Welcome

 Cranleigh and Bramley Parish is part of the Diocese of Arundel and Brighton and in the Guildford Deanery.
We have two Churches – St Thomas More in Bramley and Jesus Christ Redeemer of Mankind in Cranleigh.  


Our Mission is to make Christ known by active discipleship and service to the local community through the Gospel in everything we do, say and pray.

All of us are called to take part in this new missionary “going forth”.  Each Christian and every community must discern the path that the Lord points out, but all of us are asked to obey his call to go forth from our own comfort zone in order to reach all the “peripheries” in need of the light of the Gospel. Evangelii gaudium, n.20.


The Holy Mass is at the centre of our community life and we have a celebration on most days
but Sunday – the Lord’s Day – is the most important.
All are welcome.


This parish is part of the Dioceses of Arundel & Brighton.
The Arundel & Brighton Diocesan Trust is a registered charity
no 252878

Newsletter

Sacraments

All the sacraments of the Church take their power from the Paschal Mystery of Easter in which Jesus, who was crucified, rose from the dead and is now alive and working in the Church to forgive, heal, strengthen and order all of creation is encountered afresh.  The Church administers the Sacraments in His name and they become real, life giving encounters with the Risen Christ.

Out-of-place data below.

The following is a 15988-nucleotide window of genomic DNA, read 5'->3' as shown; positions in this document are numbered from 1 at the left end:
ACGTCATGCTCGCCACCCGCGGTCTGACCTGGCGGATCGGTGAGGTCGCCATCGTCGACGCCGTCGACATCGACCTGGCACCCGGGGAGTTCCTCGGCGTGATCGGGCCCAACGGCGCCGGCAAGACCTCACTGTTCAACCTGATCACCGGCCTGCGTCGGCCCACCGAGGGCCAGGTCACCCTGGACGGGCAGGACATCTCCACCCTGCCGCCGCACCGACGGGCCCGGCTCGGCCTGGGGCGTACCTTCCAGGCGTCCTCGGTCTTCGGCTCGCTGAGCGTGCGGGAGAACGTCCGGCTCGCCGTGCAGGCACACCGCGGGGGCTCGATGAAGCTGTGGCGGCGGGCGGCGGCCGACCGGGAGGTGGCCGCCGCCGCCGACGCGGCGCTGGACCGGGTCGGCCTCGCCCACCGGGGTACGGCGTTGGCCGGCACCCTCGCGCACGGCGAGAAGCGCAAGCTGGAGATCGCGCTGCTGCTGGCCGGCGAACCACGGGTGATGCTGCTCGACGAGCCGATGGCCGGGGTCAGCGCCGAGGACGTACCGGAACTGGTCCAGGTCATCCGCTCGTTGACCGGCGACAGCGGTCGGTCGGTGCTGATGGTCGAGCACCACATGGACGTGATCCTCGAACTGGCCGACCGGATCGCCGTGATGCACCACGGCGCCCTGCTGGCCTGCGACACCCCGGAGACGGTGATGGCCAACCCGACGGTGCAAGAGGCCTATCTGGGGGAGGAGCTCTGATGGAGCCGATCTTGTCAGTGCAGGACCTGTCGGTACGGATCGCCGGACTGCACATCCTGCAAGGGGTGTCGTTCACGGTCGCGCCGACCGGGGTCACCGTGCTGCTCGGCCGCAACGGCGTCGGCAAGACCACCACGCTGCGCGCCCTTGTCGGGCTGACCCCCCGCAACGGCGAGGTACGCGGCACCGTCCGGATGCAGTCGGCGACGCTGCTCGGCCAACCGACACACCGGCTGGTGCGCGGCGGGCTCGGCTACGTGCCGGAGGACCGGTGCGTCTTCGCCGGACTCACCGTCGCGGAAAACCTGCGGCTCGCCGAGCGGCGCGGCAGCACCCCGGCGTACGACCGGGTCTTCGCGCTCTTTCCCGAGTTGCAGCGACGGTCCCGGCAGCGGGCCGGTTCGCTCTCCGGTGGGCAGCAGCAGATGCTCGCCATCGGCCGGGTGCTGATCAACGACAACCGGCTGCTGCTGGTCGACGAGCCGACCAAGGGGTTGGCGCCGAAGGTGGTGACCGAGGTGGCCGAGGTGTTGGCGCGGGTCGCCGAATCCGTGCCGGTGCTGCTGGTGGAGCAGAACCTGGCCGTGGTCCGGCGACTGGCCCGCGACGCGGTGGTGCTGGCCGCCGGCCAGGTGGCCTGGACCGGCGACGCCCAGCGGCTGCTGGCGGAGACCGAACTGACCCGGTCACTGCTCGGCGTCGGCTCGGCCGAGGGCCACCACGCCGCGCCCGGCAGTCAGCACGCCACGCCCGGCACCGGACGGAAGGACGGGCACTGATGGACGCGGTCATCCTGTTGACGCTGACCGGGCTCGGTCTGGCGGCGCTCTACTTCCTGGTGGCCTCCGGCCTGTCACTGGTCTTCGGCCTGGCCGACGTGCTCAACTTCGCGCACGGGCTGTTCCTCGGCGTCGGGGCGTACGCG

In the Catholic Church, there are seven sacraments:
BaptismConfirmation – Eucharist – the Sacraments of initiation

Reconciliation and Healing – the Sacraments of forgiveness and renewal.

Holy Orders and Holy Matrimony – the Sacraments of Order

Pokot

2016  POUND A WEEK GROUP REPORT

In the year to 31st December 2016 we sent a total of £44,260 to the two Missions in East Pokot, for the relief of poverty and disease. This was the second largest donation by the Group, exceeded only by the previous year’s £50,000. It brought our total donations since the Group was set up in 1996 to the truly magnificent sum of £250, 520. The balance in hand at the year-end was £1,471.44

Breakdown of the £44,260